Little is known about the effect of metal mixtures on marine organisms, especially after exposure to environmentally realistic concentrations. This information is, however, required to evaluate the need to include mixtures in future l risk assessment procedures. We assessed the effect of copper (Cu)–Nickel (Ni) binary mixtures on Mytilus edulis larval development using a full factorial design that included environmentally relevant metal concentrations and ratios.

Understanding and predicting ecosystem functioning under environmental change has become a focus in ecological research due to the impact of human activities on natural ecosystems and the services they deliver. Ecosystem functioning under stress can depend on whether the response traits driving changes in species densities also predict direct stress effects on the species’ contribution to functioning. Based on our results, we expect a disproportionate loss of functioning when traits driving species densities do not allow to maintain ecosystem functioning under stress.

Tetracycline is a commonly used antibiotic in aquaculture, veterinary and agriculture. Due to its widespread use, tetracycline is commonly found in our environment where it can harm other organisms. Here we studied the effects of tetracycline on the waterflea daphnia. We particularly focused on studying the long-term effects of tetracycline, which consists of three generations of daphnia exposed to tetracycline (from grandparents to grandchildren) at the molecular level. We observed effects of tetracycline in all generations particularly targeted the molting related genes, which are in daphnia also responsible for growth. We also observed that when exposing daphnia to different concentrations of tetracycline specific genes called vitellogenin were affected and these genes could be linked to effects on reproduction. Our results show that the effects of chemicals to different generations and to different concentrations are very different and that these effects cannot be neglected in the environmental risk assessment of tetracycline.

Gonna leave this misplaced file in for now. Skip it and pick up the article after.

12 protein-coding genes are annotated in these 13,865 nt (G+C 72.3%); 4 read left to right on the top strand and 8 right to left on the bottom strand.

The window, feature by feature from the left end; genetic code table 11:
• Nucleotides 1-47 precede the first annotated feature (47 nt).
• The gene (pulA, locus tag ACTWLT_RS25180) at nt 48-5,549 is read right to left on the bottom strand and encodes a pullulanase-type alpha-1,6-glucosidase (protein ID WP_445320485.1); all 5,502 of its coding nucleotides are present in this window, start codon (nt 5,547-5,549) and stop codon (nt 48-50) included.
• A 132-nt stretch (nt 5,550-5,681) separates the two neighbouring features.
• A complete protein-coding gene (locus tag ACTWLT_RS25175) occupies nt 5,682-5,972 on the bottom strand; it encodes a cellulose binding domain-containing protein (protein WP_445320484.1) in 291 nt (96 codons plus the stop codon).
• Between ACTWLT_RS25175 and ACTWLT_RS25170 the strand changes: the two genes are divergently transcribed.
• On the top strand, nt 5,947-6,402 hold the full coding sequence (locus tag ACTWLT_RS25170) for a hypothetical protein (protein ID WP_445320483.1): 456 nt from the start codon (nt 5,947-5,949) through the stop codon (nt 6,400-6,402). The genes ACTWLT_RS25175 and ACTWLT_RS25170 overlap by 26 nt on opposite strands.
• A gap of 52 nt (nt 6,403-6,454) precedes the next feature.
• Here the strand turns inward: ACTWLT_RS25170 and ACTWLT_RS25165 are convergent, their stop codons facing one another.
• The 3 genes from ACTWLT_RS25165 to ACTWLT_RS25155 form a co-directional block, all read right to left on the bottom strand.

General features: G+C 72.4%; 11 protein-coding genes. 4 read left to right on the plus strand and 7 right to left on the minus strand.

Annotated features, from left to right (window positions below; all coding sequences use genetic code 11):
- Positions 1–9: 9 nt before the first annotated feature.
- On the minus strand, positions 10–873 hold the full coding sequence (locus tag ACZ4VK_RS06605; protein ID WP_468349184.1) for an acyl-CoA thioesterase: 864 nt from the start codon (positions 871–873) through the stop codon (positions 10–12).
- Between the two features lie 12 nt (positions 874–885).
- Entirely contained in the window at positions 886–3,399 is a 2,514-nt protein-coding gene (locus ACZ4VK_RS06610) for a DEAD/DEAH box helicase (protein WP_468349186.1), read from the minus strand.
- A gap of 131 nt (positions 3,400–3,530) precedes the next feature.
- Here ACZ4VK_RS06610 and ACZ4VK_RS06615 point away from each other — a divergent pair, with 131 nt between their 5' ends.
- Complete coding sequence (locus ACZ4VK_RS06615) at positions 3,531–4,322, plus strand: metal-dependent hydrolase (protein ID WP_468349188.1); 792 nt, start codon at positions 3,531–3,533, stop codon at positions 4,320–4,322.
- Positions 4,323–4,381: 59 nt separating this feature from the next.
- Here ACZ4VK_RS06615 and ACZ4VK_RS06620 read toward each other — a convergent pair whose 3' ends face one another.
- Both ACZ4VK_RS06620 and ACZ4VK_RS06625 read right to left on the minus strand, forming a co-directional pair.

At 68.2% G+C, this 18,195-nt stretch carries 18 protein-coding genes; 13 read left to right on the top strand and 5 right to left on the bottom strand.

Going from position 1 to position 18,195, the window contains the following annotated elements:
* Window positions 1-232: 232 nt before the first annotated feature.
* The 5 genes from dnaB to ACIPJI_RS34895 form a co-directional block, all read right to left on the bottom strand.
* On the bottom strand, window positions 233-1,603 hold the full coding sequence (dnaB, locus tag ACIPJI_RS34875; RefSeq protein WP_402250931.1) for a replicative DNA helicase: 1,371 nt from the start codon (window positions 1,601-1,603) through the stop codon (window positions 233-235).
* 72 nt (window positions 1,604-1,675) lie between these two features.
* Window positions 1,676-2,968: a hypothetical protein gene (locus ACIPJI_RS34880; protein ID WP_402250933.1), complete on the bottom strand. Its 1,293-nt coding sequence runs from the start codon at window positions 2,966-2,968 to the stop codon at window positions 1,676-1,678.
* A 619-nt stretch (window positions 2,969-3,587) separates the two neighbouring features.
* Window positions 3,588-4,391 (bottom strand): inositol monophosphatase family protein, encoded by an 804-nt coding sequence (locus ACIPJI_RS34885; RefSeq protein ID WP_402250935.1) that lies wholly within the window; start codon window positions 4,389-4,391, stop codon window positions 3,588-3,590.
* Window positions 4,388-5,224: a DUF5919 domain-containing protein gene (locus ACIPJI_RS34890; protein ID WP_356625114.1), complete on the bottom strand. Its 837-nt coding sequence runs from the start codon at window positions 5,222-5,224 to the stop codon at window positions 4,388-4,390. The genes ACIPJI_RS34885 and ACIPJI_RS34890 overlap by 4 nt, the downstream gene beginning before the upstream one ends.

Metal contamination of rivers and streams generally occurs as a combination of multiple metals (also called mixtures). However, it is yet unresolved how risks of mixed metal contamination to ecosystems should be evaluated. To increase the knowledge about chronic mixture effects, the authors investigated whether metal mixture effects are dependent on the biological species, mixture composition, and metal concentration ratio. The authors evaluated the effects of quaternary Ni-Zn-Cu-Cd and ternary Ni-Zn-Cu mixtures on 48-h algal growth rate (Pseudokirchneriella subcapitata) and 7-d daphnid reproduction (Ceriodaphnia dubia) using a ray design.

To obtain a better understanding of the biological responses to unpredictable environmental change, the early transcriptional response of the keystone species Daphnia magna to twelve environmental perturbations was characterised. We discovered that approximately one-third of the Daphnia genes, enriched for metabolism, cell signalling and general stress response, drives transcriptional early response to environmental stress and it is shared among genetic backgrounds.